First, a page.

Text Size :
A A A

Treatment Guidelines for Schizophrenia

The following treatment guidelines are meant as a reference tool only, and are not intended as treatment advice or to replace the clinical decision-making process of psychiatrists or other health professionals who administer these treatments. In clinical practice there are often good reasons why treatment approaches differ from what is described here.

 

Step 1:  Offer psychoeducation and case-management, and consider using other psychosocial treatments at any point if needed.

Step 2:  Start an Atypical Antipsychotic:

    • Start at the lowest possible dose (unless the person has required higher doses in the past).
    • Increase the dose every 2-4 weeks depending on how the person responds to the medication.
    • If after 6-9 weeks of having started the treatment there is not a significant improvement in the person's condition, even after a few weeks at a high dose, then go to Step 3.
    • If within 6-9 weeks of starting the medication there is significant improvement in the person's condition, go to Step 7. 

Step 3:  Taper and discontinue the medication chosen in Step 2, and at the same time start a different Atypical Antipsychotic or a Typical Antipsychotic:

    • Start at a medium dose of the Atypical Antipsychotic or a low dose of the Typical Antipsychotic.
    • Increase the dose every 2-4 weeks depending on how the person responds to the medication.
    • If after 6-9 weeks of having started the treatment there is not a significant improvement in the person's condition, even after a few weeks at a high dose of the Atypical Antipsychotic or at a moderate dose of the Typical Antipsychotic, then go to Step 4.
    • If within 6-9 weeks of starting the medication there is significant improvement in the person's condition, go to Step 7. 

Step 4:  Taper and discontinue the medication used in Step 3, and at the same time start Clozapine:

    • If the Clozapine is not well tolerated due to side-effects, discontinue it and go to Step 6.
    • If after 4-6 months of having started Clozapine there is not a significant improvement in the person's condition, even after a couple of months at a high dose, then go to Step 5.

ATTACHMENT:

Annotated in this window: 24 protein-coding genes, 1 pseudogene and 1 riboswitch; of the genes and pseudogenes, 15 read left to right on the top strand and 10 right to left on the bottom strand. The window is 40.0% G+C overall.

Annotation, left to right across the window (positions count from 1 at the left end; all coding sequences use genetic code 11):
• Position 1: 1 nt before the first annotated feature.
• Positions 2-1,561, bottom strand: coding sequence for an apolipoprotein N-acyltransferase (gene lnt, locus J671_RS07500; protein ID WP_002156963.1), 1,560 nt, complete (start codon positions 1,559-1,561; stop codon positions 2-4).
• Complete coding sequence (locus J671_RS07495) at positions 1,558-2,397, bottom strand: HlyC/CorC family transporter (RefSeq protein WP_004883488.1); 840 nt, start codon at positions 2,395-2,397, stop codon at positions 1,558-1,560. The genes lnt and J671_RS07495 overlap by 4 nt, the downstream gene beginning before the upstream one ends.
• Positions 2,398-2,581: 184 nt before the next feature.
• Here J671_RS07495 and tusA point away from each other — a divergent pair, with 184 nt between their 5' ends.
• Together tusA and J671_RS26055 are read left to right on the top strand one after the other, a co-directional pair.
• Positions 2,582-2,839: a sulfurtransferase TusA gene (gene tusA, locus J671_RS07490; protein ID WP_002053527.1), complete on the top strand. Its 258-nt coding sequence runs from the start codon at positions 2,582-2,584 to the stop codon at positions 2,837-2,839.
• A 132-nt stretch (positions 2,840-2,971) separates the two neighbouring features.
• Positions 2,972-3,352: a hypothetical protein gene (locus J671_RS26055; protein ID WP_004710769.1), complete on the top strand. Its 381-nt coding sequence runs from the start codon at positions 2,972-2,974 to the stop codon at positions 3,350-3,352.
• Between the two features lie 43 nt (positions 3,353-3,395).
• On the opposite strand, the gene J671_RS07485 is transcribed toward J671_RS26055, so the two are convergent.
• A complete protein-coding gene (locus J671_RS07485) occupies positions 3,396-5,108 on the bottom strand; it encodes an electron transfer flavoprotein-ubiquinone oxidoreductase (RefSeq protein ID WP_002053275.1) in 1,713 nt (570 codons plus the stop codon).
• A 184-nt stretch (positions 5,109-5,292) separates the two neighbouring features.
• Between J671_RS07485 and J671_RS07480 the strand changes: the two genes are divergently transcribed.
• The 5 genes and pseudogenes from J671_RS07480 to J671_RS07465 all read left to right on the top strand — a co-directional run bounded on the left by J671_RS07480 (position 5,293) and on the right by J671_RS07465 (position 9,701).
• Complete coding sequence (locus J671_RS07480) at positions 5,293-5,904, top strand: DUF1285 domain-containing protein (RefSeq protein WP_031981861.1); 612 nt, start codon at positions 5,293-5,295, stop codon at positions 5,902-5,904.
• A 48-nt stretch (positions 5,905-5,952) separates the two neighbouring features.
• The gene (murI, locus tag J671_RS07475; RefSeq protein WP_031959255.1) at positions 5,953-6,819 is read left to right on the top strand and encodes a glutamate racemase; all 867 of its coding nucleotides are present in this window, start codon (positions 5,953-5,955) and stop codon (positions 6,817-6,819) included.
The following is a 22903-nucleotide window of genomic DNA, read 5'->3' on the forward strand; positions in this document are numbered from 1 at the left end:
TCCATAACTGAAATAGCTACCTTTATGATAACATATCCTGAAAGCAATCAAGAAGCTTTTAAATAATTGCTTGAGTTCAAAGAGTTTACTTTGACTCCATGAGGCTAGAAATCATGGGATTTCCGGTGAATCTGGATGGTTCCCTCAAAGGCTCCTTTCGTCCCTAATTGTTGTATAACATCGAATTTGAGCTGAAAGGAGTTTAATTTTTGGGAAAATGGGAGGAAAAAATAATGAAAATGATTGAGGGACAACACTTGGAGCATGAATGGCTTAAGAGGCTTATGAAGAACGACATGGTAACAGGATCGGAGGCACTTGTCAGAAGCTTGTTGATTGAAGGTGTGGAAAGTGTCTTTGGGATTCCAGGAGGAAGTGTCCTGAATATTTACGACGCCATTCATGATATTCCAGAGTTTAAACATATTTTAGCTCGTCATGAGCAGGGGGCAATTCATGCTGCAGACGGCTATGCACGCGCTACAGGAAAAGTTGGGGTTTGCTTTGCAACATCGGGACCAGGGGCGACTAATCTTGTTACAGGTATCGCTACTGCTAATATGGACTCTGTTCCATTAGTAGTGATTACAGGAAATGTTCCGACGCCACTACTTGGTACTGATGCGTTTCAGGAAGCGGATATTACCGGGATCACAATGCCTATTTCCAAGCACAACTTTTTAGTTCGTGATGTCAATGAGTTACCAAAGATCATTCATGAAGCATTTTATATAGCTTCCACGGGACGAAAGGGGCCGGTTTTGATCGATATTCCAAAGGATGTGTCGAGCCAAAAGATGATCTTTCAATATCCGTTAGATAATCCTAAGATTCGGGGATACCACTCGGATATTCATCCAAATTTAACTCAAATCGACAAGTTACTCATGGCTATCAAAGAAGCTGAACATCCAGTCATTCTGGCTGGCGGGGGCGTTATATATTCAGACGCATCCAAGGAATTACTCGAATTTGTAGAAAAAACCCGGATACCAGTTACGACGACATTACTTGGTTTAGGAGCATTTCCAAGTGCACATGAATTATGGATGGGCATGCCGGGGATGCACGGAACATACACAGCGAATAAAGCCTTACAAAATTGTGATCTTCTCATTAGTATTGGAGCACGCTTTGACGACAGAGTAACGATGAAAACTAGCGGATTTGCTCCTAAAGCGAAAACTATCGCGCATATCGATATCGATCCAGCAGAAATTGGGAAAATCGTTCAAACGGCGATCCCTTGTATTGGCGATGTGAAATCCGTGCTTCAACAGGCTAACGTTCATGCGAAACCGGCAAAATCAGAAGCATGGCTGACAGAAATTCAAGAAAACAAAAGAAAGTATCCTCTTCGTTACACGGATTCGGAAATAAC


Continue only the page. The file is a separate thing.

• If within 4-6 months of having started Clozapine there is significant improvement in the person's condition, go to Step 7.

Step 5:  Take the opportunity to re-evaluate the person's diagnosis, and explore whether there are any current substance use problems, medication adherence difficulties, or significant life stressors. If addressing these issues does not bring any clinical gains, add one of the following options to the Clozapine (a or b):

  1. Try a course of ECT.
    • If after a full course of ECT the person's condition does not improve, go to Step 5b or Step 6.
    • If there is a significant improvement in the person's condition, go to Step 7.

  2. Add another antipsychotic to the Clozapine, either an Atypical or a Typical, but preferably one that was not tried in a previous step.
    • Start at a low dose.
    • Increase the dose every 2-4 weeks depending on how the person responds to this medication.
    • If after 4-6 weeks at a high dose of the Atypical Antipsychotic or at a moderate dose of the Typical Antipsychotic there is not a significant improvement in the person's condition, stop this medication and either repeat Step 5b, try Step 5a if not already done, or go to Step 6.
    • If there is a significant improvement in the person's condition, go to Step 7.

Step 6:  Try the following options, with or without discontinuing the Clozapine (keep trying these different options until hopefully one is effective, and then go to Step 7):

  1. Start an antipsychotic that was not yet tried, using the dosing schedule described in Step 3.
  2. Combine two antipsychotic medications (other than Clozapine), using the dosing schedule described in Step 3.
  3. Add a Mood Stabilizer (in combination with an antipsychotic), and allow 4-6 weeks at the maximum tolerated dose before deciding that it is not effective.
  4. Try a course of ECT, if not already tried

Step 7:  Continue on an on-going basis the treatment(s) that worked.

    • Given that there is a 90% risk of relapsing into the active phase of Schizophrenia after two years of stopping medications [ref], it is recommended to continue the treatments on an ongoing basis. 
    • If, despite these recommendations, a person wishes to stop their medications, this should be done very gradually over a period of 6 months to 1 year, with close monitoring and regular follow-ups even after the medications have been stopped.
    • If ECT was what helped, continue whatever medications had been partially effective before the ECT treatment was tried.
    • For individuals who have significant violent or suicidal tendencies, Clozapine should be considered as a maintenance treatment given that it can help to moderate these tendencies.

Note: In patients with difficulty adhering to their medication regimen, using long-acting Risperidone, Haloperidol or Fluphenazine should be considered at any point in the above steps.

 

For references in support of the above guidelines, see [ref, ref].

 

Medications

Treating Depression that occurs in Schizophrenia